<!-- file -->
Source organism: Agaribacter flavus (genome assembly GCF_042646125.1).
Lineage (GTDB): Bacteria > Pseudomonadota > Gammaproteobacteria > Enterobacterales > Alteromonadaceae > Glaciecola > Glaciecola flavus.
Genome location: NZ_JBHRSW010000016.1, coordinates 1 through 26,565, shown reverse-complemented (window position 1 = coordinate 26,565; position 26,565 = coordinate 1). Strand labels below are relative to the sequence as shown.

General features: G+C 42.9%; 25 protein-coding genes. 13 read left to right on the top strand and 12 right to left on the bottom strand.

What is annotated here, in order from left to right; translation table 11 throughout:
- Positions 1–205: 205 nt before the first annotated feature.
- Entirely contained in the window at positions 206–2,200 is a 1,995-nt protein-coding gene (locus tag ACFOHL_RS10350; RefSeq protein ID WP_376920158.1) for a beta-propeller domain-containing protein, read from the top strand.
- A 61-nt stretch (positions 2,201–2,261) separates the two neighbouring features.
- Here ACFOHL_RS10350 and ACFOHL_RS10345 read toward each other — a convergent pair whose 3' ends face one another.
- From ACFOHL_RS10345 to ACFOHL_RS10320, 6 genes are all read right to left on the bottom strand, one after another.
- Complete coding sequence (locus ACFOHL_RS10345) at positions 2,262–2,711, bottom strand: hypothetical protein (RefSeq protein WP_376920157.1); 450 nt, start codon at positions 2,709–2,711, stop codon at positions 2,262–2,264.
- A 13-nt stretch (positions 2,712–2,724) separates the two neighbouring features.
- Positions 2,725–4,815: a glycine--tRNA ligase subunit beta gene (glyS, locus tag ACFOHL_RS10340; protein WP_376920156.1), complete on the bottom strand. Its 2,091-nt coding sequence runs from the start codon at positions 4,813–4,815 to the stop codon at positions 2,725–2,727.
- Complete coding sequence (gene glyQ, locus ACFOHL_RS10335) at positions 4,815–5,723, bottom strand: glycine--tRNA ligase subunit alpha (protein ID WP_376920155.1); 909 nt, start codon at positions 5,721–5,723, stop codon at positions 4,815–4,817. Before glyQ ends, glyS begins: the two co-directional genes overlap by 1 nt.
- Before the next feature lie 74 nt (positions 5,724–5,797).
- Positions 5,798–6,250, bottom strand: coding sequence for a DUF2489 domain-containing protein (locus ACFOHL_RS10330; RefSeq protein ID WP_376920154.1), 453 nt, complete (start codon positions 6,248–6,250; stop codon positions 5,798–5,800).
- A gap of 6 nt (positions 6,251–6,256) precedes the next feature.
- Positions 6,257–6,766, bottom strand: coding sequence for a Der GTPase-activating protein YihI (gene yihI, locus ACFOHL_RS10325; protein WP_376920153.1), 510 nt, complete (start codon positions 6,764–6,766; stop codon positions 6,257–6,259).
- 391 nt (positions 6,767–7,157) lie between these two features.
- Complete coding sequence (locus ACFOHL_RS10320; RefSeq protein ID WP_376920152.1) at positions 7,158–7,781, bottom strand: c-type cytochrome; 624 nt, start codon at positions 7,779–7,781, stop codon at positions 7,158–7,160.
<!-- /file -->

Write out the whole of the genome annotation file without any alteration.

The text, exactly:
Source organism: Agaribacter flavus (genome assembly GCF_042646125.1).
Lineage (GTDB): Bacteria > Pseudomonadota > Gammaproteobacteria > Enterobacterales > Alteromonadaceae > Glaciecola > Glaciecola flavus.
Genome location: NZ_JBHRSW010000016.1, coordinates 1 through 26,565, shown reverse-complemented (window position 1 = coordinate 26,565; position 26,565 = coordinate 1). Strand labels below are relative to the sequence as shown.

General features: G+C 42.9%; 25 protein-coding genes. 13 read left to right on the top strand and 12 right to left on the bottom strand.

What is annotated here, in order from left to right; translation table 11 throughout:
- Positions 1–205: 205 nt before the first annotated feature.
- Entirely contained in the window at positions 206–2,200 is a 1,995-nt protein-coding gene (locus tag ACFOHL_RS10350; RefSeq protein ID WP_376920158.1) for a beta-propeller domain-containing protein, read from the top strand.
- A 61-nt stretch (positions 2,201–2,261) separates the two neighbouring features.
- Here ACFOHL_RS10350 and ACFOHL_RS10345 read toward each other — a convergent pair whose 3' ends face one another.
- From ACFOHL_RS10345 to ACFOHL_RS10320, 6 genes are all read right to left on the bottom strand, one after another.
- Complete coding sequence (locus ACFOHL_RS10345) at positions 2,262–2,711, bottom strand: hypothetical protein (RefSeq protein WP_376920157.1); 450 nt, start codon at positions 2,709–2,711, stop codon at positions 2,262–2,264.
- A 13-nt stretch (positions 2,712–2,724) separates the two neighbouring features.
- Positions 2,725–4,815: a glycine--tRNA ligase subunit beta gene (glyS, locus tag ACFOHL_RS10340; protein WP_376920156.1), complete on the bottom strand. Its 2,091-nt coding sequence runs from the start codon at positions 4,813–4,815 to the stop codon at positions 2,725–2,727.
- Complete coding sequence (gene glyQ, locus ACFOHL_RS10335) at positions 4,815–5,723, bottom strand: glycine--tRNA ligase subunit alpha (protein ID WP_376920155.1); 909 nt, start codon at positions 5,721–5,723, stop codon at positions 4,815–4,817. Before glyQ ends, glyS begins: the two co-directional genes overlap by 1 nt.
- Before the next feature lie 74 nt (positions 5,724–5,797).
- Positions 5,798–6,250, bottom strand: coding sequence for a DUF2489 domain-containing protein (locus ACFOHL_RS10330; RefSeq protein ID WP_376920154.1), 453 nt, complete (start codon positions 6,248–6,250; stop codon positions 5,798–5,800).
- A gap of 6 nt (positions 6,251–6,256) precedes the next feature.
- Positions 6,257–6,766, bottom strand: coding sequence for a Der GTPase-activating protein YihI (gene yihI, locus ACFOHL_RS10325; protein WP_376920153.1), 510 nt, complete (start codon positions 6,764–6,766; stop codon positions 6,257–6,259).
- 391 nt (positions 6,767–7,157) lie between these two features.
- Complete coding sequence (locus ACFOHL_RS10320; RefSeq protein ID WP_376920152.1) at positions 7,158–7,781, bottom strand: c-type cytochrome; 624 nt, start codon at positions 7,779–7,781, stop codon at positions 7,158–7,160.